1. You're being excluded. If you're finding out about meetings you weren't invited to after the fact, there may be a reason (and not a good one). Roberta Matuson, CEO of Matuson Consulting, says if "your company is cutting heads, while other organizations are growing," it may be a sign to go. Those secret meetings might be about staff cuts, and you might be on the list.
But before you overreact, get to the bottom of the overlooked invite to the meeting. Maybe it was for key personnel in another department, or about a project you aren't involved in. Put your ear to the ground to find out why you weren't included before jumping to conclusions.
2. You suffer from Sunday night syndrome. If each week you experience a "feeling of dread, anxiety, depression, or stress on Sunday night as you think about starting the work week Monday morning," says Ellen Mastros, business consultant, entrepreneur, and owner of New Work New Life, it may be time to consider a career change.
It's normal to feel a little sadness as the weekend ends and as the prospect of working your 9-to-5 looms closer, but if it causes headaches or stomach aches, it may indicate you're more stressed than necessary about your job. "No job is worth damaging your health and mental well-being," says Mastros.
3. Your environment is toxic. There's a difference between a place you don't really enjoy working in and one that is bad for you.
"Whether your boss or colleagues are abusive, the hours are unreasonable, the politics are horrific, or the actual office is unhealthy, you subject yourself to enormous physical and emotional stress," says Roy Cohen, career coach and author of The Wall Street Professional's Survival Guide. "Your job is literally killing you. When you lose sleep or live in constant fear that something bad will happen, the impact on your health will be significant."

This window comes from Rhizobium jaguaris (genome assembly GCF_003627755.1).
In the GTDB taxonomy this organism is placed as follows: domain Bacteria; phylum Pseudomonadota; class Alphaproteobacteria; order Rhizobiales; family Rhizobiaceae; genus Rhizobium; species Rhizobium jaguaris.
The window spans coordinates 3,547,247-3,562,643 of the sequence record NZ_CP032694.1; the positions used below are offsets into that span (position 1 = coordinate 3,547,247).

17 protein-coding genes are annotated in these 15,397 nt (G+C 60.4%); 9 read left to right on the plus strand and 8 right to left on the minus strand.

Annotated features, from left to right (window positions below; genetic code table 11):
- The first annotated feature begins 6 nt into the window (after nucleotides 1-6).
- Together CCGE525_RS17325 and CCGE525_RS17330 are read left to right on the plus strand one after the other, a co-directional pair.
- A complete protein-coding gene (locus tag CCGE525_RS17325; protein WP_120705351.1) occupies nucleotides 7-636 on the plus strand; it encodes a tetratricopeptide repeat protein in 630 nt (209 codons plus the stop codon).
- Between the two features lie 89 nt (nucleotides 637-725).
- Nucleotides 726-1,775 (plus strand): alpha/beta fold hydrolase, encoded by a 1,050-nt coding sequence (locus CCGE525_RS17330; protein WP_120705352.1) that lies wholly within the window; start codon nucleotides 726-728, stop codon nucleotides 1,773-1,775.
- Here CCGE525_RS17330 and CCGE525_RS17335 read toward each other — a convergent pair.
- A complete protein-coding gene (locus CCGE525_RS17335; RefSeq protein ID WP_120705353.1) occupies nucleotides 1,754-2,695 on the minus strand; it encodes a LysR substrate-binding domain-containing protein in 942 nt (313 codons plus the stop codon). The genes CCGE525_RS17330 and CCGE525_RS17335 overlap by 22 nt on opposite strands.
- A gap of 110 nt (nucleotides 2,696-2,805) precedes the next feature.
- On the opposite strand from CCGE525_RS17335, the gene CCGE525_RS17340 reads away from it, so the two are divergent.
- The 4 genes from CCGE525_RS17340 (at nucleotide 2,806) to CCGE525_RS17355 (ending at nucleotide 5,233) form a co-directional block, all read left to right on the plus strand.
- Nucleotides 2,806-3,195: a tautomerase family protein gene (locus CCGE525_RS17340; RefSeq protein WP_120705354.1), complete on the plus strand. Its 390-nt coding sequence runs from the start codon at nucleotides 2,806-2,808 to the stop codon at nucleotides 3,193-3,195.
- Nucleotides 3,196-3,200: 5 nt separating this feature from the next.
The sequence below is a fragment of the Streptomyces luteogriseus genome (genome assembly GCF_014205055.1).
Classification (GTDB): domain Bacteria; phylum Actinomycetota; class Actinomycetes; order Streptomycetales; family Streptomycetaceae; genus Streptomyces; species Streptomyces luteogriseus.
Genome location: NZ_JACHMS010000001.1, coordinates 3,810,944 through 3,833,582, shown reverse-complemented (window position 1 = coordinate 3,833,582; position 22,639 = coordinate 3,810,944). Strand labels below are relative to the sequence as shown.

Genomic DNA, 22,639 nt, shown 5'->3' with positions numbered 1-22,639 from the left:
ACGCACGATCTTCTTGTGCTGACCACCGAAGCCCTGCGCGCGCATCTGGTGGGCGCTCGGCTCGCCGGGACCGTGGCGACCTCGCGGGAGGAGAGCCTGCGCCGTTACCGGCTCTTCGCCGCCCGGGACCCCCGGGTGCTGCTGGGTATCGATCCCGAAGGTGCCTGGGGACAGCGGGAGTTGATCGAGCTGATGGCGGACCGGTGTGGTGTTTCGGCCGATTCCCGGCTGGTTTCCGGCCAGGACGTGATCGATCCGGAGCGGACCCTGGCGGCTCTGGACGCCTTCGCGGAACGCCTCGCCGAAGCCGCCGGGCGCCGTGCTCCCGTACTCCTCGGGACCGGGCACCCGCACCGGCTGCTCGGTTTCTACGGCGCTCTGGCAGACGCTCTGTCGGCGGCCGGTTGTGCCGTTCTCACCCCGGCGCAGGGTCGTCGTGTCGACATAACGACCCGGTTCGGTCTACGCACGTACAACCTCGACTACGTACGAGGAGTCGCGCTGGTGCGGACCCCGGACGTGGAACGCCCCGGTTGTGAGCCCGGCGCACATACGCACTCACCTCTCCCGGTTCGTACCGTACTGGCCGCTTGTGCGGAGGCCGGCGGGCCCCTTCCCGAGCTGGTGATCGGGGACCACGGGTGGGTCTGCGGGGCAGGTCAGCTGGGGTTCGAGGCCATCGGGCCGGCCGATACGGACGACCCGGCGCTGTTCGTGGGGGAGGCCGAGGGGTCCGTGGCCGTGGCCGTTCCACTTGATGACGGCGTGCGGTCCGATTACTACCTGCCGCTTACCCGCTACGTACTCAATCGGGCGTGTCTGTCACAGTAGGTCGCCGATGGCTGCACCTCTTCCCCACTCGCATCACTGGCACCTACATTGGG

Make efforts to rectify the toxic situation (ask for an office with a window for fresh air, try to work out differences with co-workers) before walking out of your job.
4. You haven't been paid in weeks. Kathi Elster of K Squared Enterprises says if you haven't gotten paid in weeks because your employer can't afford to pay you, this is a red flag that should send you running for the hills. Your boss might try to sweet talk you into patiently waiting a few more weeks for payday, but there's no guarantee you'll get paid then, or ever, if the company is floundering. Time to hit the job boards.
5. You've done your best to rectify the situation. If "you have exhausted all efforts to make your work situation better, such as talking with your manager, self-examination and looking into other career options," says Branding Consultant Meredith Liepelt, it may be time to move on. You should always work to fix what you can, but realize your limitations: You can only change yourself, and if you hate your job because of unreasonable bosses or an unhealthy workload, there is only so much you can try to do to correct the issue.
If you have tried everything to make the most of a bad work situation, cut yourself some slack. The role you're in isn't ideal for you, but you will find one that is a better fit for your talents.
Lindsay Olson is a founding partner and public relations recruiter with Paradigm Staffing and Hoojobs.com, a niche job board for public relations, communications, and social media jobs. She blogs at LindsayOlson.com, where she discusses recruiting and job search issues.